I love mentoring students on mathematics research projects, and I have accumulated a good collection of interesting research-level problems suitable for hard-working and enthusiastic high-school students. At Euler Circle, we provide research opportunities related to class curriculum for students who have demonstrated the ability to work hard on challenging problems. Many of our problem sets include open problems that are closely related to the class material.
Here are the papers that I have supervised, written by high-school (and younger) students:
- Analysis on Surreal Numbers, with Ashvin Swaminathan.
- N-Division Points of Hypocycloids, with Nitya Mani.
- The Asymmetric Colonel Blotto Game, with Yifan Zhu.
- Play in Candy Nim, with Nitya Mani, Rajiv Nelakanti, and Alex Tholen.
- Comply/Constrain Subtraction, by Archishman Sravankumar.
- Stability for Take-Away Games, with Sherry Sarkar.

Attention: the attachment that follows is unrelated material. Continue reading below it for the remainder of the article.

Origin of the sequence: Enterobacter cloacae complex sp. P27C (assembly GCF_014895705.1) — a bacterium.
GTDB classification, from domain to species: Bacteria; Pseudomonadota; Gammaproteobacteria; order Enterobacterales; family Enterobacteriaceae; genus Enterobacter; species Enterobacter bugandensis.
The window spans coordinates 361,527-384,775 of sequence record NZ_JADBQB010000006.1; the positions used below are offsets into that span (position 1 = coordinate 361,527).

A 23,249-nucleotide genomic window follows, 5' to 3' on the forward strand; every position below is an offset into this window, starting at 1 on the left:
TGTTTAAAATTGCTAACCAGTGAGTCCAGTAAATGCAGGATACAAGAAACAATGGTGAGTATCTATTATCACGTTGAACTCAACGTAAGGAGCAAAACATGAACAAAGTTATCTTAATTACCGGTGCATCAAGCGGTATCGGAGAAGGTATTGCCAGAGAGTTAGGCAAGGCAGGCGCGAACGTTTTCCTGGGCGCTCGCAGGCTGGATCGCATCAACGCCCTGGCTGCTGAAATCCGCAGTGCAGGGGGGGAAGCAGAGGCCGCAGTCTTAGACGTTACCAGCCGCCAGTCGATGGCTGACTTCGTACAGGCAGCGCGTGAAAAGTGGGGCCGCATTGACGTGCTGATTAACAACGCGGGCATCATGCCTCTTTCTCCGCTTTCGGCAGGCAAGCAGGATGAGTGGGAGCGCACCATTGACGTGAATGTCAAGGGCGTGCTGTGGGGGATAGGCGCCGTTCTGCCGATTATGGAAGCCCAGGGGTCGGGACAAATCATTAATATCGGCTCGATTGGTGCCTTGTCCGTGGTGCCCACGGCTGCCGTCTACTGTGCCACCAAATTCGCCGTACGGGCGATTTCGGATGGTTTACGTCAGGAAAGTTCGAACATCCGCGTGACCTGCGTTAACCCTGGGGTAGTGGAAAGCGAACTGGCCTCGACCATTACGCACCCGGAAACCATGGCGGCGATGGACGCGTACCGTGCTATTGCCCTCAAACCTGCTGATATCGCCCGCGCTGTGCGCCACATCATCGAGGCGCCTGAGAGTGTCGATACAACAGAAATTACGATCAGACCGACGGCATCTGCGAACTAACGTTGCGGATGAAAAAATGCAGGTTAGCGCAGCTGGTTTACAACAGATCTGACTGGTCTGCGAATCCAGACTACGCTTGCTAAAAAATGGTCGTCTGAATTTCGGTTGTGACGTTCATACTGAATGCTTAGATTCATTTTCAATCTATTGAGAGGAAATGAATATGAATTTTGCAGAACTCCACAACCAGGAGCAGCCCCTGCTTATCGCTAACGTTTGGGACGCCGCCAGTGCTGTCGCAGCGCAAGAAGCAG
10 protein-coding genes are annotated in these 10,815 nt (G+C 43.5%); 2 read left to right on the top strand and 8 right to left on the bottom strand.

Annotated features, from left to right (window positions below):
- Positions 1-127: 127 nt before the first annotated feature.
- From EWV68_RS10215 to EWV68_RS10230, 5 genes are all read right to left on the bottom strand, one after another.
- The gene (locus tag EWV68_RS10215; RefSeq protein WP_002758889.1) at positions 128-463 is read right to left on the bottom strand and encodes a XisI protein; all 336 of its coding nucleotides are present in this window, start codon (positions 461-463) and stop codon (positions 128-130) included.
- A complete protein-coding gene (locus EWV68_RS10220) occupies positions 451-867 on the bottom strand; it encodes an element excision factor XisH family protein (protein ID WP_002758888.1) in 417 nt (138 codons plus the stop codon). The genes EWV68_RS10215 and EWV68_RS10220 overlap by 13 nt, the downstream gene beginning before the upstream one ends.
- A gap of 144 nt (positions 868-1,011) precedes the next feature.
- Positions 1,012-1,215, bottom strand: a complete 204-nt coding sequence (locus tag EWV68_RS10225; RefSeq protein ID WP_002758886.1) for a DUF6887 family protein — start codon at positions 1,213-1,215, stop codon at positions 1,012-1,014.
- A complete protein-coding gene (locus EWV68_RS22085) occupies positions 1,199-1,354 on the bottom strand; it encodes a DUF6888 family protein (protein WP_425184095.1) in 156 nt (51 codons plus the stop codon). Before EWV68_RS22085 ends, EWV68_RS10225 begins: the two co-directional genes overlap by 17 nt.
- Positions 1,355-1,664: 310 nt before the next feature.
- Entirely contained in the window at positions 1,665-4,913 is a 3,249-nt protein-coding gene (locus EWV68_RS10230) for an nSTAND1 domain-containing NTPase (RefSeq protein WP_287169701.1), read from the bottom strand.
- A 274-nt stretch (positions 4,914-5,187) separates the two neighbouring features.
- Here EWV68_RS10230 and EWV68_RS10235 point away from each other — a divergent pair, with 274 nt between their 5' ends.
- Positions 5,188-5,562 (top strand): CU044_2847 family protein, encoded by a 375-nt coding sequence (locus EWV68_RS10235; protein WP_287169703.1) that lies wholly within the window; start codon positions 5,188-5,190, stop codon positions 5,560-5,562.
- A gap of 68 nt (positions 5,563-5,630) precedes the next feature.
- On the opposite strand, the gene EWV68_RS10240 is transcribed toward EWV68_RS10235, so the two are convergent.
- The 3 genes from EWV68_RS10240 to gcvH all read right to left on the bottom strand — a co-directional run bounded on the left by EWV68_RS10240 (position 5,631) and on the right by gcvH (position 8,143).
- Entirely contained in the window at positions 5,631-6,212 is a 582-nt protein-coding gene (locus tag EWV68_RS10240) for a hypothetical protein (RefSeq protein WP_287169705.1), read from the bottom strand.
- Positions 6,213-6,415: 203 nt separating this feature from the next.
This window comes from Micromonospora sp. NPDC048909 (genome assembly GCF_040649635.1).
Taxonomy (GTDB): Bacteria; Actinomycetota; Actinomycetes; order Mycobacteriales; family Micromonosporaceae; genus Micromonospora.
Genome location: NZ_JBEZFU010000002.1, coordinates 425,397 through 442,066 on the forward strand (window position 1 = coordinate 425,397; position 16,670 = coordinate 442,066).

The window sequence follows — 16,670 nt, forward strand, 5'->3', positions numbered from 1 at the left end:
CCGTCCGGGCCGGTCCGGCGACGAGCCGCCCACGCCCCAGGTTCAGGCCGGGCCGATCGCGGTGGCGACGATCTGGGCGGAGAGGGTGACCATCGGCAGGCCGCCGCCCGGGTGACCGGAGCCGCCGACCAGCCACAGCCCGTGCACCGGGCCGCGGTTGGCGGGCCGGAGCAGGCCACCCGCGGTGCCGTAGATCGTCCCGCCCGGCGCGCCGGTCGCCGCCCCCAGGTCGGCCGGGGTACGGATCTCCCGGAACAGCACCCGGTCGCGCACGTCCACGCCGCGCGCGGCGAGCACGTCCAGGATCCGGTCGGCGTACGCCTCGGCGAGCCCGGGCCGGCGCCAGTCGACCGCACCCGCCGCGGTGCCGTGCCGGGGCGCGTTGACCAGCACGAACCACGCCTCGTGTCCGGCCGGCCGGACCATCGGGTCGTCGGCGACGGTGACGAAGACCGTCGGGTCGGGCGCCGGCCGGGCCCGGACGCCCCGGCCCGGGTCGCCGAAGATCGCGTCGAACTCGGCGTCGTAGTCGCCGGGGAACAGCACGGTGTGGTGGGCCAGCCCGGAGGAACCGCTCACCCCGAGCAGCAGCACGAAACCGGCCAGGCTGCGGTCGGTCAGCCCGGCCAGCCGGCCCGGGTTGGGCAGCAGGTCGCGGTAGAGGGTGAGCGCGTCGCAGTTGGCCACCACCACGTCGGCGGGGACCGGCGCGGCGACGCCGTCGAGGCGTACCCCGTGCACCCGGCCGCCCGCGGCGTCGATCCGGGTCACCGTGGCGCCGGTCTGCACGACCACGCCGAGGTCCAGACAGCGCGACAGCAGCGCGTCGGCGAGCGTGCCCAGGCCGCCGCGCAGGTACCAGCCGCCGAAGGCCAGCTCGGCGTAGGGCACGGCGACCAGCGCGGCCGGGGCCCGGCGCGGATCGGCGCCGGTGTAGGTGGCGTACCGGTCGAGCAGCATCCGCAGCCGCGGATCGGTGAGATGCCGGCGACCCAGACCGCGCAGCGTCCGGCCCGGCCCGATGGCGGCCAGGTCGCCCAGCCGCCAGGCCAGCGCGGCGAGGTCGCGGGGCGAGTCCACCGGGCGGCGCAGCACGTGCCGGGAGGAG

- Investigations of Impartial Games with a Pass, by Emet Hirsch.
- Inscribed Triangles of Jordan Curves in ℝn, with Aryaman Gupta.
- RSK-Complete Cycle Decompositions, with Agastya Goel.
Several others are in progress, including some that started out in Euler Circle classes. I hope for many more to come.
Before you ask about doing research, read this article.
Warning: Research is hard, and it’s not for everyone. People have been doing mathematics for millennia, and doing research means doing something that no one has ever done before. Before you can even start to do research, you have to learn a lot of background, and this is likely to take several months. Expect to spend around two years working very hard on a problem before you have something publishable. If that doesn’t sound like your cup of tea, that isn’t something to be ashamed of. It’s perfectly reasonable to spend your time learning mathematics that has already been developed by other people.